flow, or as part of a conservation easement.
- Consider participating in programs that
allow trading of ecosystem services or water quality credits.
- Collaborate with other water users to
create a water conservation trust that can work with several
parties to develop efficiency incentives.
If I conserve now, my share will be
reduced further in times of drought or reallocation.
During drought or other periods of reduction,
water purveyors generally give no consideration for previous
conservation efforts. Companies may believe they would be
better prepared to respond to these events if they had maintained
high levels of water use.
- Negotiate upfront agreements with water
purveyors for assuring access to adequate quantities during
times of shortage in return for conservation measures.
- Evaluate a wide range of options, including
alternative source identification, in preparing drought
- Consider activities that reduce vulnerability
to supply disruptions.
If I reduce my water use, local utilities
will have to raise water rates to pay for system operations.
Because utilities generally set rates based
on water usage, the high fixed costs of local water systems
can create a disincentive for conservation. Conservation may
result in higher rates to users to meet fixed costs. For example,
after successfully encouraging conservation during a drought
in Seattle, Washington in 2001, the local utility announced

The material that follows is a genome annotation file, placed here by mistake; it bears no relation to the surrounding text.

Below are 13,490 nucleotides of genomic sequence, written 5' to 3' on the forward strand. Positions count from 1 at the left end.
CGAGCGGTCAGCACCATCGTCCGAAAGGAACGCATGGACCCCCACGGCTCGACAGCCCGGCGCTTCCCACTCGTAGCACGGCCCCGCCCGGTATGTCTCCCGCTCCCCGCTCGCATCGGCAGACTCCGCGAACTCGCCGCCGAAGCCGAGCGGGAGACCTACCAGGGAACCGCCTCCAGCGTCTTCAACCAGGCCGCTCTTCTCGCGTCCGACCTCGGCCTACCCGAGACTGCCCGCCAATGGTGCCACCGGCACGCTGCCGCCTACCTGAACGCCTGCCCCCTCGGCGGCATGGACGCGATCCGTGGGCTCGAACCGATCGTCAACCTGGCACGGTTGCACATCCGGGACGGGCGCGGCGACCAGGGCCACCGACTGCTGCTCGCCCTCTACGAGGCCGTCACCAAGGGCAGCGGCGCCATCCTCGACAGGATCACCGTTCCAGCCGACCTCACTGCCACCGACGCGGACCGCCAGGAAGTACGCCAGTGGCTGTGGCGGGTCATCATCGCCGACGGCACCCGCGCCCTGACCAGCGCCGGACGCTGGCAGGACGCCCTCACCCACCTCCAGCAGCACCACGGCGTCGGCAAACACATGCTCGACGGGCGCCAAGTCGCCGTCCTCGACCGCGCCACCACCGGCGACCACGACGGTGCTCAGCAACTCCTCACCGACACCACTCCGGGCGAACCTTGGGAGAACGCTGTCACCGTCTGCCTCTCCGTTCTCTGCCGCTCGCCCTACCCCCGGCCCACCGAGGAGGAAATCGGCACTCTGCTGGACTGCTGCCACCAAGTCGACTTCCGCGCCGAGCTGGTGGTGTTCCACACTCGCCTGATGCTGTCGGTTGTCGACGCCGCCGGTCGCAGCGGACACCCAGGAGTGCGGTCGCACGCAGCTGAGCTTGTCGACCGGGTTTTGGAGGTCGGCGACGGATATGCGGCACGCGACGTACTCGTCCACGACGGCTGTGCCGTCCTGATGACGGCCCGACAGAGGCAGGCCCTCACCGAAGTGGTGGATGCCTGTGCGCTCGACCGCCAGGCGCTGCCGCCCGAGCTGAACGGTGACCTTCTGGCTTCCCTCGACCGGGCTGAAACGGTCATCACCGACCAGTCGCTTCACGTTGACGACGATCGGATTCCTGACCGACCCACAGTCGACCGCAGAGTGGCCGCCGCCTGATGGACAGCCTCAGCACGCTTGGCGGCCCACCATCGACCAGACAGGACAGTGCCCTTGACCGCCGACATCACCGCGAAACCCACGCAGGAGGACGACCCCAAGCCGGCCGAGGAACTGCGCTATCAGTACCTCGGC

that it may need to increase water rates to recover lost revenue.
- Encourage local water purveyors to search
for solutions that will lower fixed costs without decreasing
capacity or water quality (i.e., investing in watershed
protection or demand reduction programs).
- Recognize that rate increases can result
from a variety of factors/influences.
- Recognize that conservation efforts may
still result in reduced total costs to the company despite
If I reduce my use or improve water
quality, there is no guarantee that the benefits will flow
to ecosystem restoration or other public purposes.
Public resource uses are often said to result
in the tragedy of the commons. The tragedy
is that sharing resources creates an incentive for individuals
to compete for and overuse, rather than conserve, those resources.
- Participate in watershed groups that
represent all landowners, managers, and users. Reach joint
agreements about watershed protection activities.
- Consider leading by example and challenging
others to contribute to watershed protection and water conservation
The public is not ready to accept
the use of recycled water.
There may still be low public understanding
of the potential health effects of water reuse and recycling
- Take an incremental approach. Build on
the success of other efforts. For example, many golf courses
are now using recycled water for landscaping. The public
seems to accept this use.
- Include local groups during the development
of ideas for water reuse or recycling.
- Provide public outreach and education
about use of recycled water.
- Use or develop certification systems
to provide product branding benefits.